If these experts are right — and our children are losing the ability to think, the burning question is: what is the value of what they are being taught in primary school and of all those test results that every year rise to new heights? Paul Black, professor of education at King’s College, London is one of the experts so startled by these findings that he now wants ministers to reassess what our children are being taught.

“The decline shown up by this research is big and it is worrying,” he says. “It casts doubt on claims that standards are improving . . . There is not much evidence, in fact I don’t know of any good evidence, that the things tested at the moment in national tests at the age of 11 and 14 are of long-term benefit to learning . . . The government should look at this again.”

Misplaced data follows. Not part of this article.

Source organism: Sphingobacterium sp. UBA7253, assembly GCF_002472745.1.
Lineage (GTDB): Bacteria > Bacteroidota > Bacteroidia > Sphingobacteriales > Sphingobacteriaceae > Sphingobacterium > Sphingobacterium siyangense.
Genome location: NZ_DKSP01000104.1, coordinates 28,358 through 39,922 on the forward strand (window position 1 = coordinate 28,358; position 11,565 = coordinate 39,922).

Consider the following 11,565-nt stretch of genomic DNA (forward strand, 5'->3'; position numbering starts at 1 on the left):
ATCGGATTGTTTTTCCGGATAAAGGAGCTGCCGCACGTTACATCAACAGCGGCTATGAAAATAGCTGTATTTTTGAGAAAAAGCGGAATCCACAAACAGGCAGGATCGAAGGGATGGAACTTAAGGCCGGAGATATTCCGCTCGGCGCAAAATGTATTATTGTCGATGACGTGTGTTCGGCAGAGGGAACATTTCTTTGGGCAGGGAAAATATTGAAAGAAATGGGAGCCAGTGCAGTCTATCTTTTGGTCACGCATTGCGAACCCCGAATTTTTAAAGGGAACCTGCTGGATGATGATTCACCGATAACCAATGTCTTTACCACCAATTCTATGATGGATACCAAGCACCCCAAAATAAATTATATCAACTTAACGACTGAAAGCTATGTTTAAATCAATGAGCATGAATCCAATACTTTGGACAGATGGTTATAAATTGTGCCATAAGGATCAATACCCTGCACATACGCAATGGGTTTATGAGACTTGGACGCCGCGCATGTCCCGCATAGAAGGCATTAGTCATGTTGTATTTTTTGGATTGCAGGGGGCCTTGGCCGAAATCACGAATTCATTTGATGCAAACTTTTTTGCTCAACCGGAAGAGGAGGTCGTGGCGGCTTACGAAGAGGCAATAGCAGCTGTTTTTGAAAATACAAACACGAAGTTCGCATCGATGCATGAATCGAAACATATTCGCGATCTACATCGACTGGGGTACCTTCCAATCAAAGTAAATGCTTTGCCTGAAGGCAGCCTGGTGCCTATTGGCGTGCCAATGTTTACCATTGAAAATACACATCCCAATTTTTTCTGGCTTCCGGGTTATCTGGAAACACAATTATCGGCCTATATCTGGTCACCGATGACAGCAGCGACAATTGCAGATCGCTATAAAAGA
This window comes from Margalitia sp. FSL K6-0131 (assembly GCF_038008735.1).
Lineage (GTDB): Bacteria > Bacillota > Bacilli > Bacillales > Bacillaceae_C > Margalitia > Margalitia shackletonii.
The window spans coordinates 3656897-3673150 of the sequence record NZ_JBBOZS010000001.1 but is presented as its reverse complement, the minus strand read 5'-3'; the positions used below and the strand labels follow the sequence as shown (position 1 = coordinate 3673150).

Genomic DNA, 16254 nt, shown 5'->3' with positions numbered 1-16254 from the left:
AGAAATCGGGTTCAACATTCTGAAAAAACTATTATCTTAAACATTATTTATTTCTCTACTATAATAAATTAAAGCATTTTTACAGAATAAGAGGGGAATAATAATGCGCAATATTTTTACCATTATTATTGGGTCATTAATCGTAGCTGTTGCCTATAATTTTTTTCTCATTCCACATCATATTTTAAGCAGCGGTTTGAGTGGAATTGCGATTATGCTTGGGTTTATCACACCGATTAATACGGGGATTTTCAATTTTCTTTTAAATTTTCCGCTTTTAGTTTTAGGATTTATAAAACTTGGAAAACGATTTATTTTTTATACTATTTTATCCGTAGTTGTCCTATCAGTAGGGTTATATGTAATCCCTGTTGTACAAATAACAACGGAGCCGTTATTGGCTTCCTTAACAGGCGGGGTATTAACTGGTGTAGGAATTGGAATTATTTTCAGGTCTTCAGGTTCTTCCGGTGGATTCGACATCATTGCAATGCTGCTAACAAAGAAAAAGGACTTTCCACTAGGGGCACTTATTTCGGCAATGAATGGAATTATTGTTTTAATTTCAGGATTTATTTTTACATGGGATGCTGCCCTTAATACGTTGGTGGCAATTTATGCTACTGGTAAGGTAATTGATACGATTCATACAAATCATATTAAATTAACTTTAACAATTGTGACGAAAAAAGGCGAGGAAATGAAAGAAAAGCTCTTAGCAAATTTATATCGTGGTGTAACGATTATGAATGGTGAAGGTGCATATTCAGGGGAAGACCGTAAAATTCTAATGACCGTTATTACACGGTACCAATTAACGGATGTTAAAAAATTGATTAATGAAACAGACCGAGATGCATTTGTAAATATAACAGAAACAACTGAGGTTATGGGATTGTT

The Qualifications and Curriculum Authority (QCA), the exams watchdog, has called in the research. Asked whether it may prompt changes in what is being taught in our schools, a spokesman said: “We are cautious about research where questions never change because times change and the world changes.”

And our children’s knowledge and intelligence is changing too — but not, perhaps, in the direction ministers would have us believe.

I wonder if immigration might play a role in this decline in intellectual ability?

Children are less able than they used to be


At 3:43 AM, Anonymous Anonymous said...

I don't see how it couldn't, given what is known about the average IQ of different groups, including those making up most of the immigrants coming to Britain. But you'd need the data to know exactly, and in many cases this is closely kept, or not kept at all, as is mostly the case in France.